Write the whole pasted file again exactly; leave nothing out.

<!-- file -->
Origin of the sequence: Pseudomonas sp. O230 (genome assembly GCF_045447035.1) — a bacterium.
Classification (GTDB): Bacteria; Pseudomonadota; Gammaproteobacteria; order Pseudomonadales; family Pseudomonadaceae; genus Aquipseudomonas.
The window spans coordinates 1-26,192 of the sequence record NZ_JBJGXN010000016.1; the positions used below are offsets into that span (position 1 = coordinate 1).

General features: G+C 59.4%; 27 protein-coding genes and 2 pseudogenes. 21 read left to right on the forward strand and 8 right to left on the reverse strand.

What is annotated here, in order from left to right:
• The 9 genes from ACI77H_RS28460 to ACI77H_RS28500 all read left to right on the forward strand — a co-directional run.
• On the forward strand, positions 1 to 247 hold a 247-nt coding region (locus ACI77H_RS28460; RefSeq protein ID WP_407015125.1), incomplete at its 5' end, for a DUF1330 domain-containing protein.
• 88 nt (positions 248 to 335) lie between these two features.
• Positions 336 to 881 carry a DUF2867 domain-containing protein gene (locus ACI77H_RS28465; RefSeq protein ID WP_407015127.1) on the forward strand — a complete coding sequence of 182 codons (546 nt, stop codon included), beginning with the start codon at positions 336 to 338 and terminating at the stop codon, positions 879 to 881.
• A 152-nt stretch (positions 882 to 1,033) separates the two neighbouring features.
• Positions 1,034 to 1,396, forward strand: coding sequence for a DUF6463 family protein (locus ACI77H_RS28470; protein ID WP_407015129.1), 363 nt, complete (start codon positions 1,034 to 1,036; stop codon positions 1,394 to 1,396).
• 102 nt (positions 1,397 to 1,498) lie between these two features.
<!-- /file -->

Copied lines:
Origin of the sequence: Pseudomonas sp. O230 (genome assembly GCF_045447035.1) — a bacterium.
Classification (GTDB): Bacteria; Pseudomonadota; Gammaproteobacteria; order Pseudomonadales; family Pseudomonadaceae; genus Aquipseudomonas.
The window spans coordinates 1-26,192 of the sequence record NZ_JBJGXN010000016.1; the positions used below are offsets into that span (position 1 = coordinate 1).

General features: G+C 59.4%; 27 protein-coding genes and 2 pseudogenes. 21 read left to right on the forward strand and 8 right to left on the reverse strand.

What is annotated here, in order from left to right:
• The 9 genes from ACI77H_RS28460 to ACI77H_RS28500 all read left to right on the forward strand — a co-directional run.
• On the forward strand, positions 1 to 247 hold a 247-nt coding region (locus ACI77H_RS28460; RefSeq protein ID WP_407015125.1), incomplete at its 5' end, for a DUF1330 domain-containing protein.
• 88 nt (positions 248 to 335) lie between these two features.
• Positions 336 to 881 carry a DUF2867 domain-containing protein gene (locus ACI77H_RS28465; RefSeq protein ID WP_407015127.1) on the forward strand — a complete coding sequence of 182 codons (546 nt, stop codon included), beginning with the start codon at positions 336 to 338 and terminating at the stop codon, positions 879 to 881.
• A 152-nt stretch (positions 882 to 1,033) separates the two neighbouring features.
• Positions 1,034 to 1,396, forward strand: coding sequence for a DUF6463 family protein (locus ACI77H_RS28470; protein ID WP_407015129.1), 363 nt, complete (start codon positions 1,034 to 1,036; stop codon positions 1,394 to 1,396).
• 102 nt (positions 1,397 to 1,498) lie between these two features.